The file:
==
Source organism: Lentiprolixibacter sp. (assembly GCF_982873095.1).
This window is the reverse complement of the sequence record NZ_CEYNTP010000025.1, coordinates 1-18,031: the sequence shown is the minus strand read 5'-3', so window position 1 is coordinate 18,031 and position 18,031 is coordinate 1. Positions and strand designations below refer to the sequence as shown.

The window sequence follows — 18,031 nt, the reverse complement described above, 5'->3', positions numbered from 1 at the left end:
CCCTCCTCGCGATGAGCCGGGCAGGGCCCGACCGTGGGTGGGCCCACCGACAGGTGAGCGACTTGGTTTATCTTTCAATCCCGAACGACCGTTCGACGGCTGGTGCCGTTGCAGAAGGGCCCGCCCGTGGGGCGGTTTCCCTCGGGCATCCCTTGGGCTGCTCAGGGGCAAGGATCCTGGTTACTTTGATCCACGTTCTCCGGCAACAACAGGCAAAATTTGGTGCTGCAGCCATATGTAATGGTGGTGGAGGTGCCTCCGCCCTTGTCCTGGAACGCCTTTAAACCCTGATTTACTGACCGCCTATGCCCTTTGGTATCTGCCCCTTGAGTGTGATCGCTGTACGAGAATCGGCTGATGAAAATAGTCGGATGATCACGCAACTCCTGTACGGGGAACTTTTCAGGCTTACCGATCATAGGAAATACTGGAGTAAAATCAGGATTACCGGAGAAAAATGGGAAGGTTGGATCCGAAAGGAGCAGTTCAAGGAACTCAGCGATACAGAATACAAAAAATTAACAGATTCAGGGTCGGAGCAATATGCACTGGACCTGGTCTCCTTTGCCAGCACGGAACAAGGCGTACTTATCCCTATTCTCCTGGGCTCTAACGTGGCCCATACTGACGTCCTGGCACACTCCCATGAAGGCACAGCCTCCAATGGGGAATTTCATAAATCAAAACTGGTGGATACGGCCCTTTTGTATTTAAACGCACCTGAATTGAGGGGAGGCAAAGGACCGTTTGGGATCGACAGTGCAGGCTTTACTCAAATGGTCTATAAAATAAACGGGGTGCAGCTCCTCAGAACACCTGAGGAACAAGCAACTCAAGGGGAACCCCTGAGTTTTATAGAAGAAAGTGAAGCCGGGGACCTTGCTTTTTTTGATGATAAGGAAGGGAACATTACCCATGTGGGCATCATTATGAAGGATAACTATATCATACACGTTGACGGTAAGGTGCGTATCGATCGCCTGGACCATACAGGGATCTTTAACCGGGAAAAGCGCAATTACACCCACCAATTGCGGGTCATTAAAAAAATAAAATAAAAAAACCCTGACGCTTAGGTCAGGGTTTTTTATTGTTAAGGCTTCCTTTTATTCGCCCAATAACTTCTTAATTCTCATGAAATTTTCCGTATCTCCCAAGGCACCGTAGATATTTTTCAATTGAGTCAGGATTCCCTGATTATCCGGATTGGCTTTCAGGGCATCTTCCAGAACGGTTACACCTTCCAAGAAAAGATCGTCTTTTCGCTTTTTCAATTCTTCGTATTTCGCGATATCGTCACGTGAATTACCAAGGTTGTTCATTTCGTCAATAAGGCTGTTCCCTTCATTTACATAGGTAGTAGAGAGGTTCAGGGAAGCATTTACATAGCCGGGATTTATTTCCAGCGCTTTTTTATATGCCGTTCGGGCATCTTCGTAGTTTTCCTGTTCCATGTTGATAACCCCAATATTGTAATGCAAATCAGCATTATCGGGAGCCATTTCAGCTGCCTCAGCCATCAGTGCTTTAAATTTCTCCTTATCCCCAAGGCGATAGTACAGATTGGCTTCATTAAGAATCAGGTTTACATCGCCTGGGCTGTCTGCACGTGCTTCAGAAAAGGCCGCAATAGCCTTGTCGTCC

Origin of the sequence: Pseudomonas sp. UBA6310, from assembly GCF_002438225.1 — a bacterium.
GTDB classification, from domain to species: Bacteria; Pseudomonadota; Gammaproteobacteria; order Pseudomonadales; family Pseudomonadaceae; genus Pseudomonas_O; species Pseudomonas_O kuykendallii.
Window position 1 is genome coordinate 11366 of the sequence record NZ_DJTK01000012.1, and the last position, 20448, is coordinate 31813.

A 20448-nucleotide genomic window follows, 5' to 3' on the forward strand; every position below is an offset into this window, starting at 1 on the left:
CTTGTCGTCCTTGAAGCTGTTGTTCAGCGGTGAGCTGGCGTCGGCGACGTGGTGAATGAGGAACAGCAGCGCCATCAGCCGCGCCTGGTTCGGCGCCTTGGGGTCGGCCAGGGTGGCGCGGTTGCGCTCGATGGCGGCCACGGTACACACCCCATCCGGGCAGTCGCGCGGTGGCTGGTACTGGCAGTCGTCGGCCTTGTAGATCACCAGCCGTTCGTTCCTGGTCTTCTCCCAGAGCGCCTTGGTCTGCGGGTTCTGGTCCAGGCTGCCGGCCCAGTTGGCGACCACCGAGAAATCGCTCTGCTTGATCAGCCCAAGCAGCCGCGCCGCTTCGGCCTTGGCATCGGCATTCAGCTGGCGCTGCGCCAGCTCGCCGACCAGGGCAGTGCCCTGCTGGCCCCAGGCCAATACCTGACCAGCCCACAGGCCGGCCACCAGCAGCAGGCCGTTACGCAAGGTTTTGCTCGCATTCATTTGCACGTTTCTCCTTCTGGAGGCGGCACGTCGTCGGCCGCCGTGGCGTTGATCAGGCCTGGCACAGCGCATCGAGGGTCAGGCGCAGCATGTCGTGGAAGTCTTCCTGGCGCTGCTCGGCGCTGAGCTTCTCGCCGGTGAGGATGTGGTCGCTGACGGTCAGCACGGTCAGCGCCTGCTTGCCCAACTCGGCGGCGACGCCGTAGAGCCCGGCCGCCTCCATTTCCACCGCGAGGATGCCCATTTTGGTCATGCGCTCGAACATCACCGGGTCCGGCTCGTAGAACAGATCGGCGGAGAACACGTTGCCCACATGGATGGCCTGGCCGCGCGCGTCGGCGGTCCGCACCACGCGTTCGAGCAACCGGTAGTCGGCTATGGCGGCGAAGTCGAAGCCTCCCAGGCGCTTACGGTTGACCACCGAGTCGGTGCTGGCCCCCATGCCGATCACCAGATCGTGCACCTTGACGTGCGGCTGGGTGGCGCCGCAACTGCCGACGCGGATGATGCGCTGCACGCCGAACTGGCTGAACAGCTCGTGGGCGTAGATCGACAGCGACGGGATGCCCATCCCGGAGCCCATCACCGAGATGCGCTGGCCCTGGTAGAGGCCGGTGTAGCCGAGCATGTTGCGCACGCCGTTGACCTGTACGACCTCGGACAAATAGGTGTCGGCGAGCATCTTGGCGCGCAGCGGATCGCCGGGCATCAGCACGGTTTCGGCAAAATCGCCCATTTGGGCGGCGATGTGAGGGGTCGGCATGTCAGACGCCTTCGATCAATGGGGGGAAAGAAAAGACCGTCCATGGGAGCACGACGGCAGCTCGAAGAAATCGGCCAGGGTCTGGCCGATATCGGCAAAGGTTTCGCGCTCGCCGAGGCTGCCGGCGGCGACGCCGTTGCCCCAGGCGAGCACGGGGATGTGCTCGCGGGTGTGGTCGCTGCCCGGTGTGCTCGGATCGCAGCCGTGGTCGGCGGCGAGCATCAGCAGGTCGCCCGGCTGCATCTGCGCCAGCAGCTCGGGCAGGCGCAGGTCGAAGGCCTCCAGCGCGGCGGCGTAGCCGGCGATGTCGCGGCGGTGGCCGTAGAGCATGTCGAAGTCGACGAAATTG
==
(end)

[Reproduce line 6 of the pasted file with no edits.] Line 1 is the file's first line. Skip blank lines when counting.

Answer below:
GTDB classification, from domain to species: Bacteria; Pseudomonadota; Gammaproteobacteria; order Pseudomonadales; family Pseudomonadaceae; genus Pseudomonas_O; species Pseudomonas_O kuykendallii.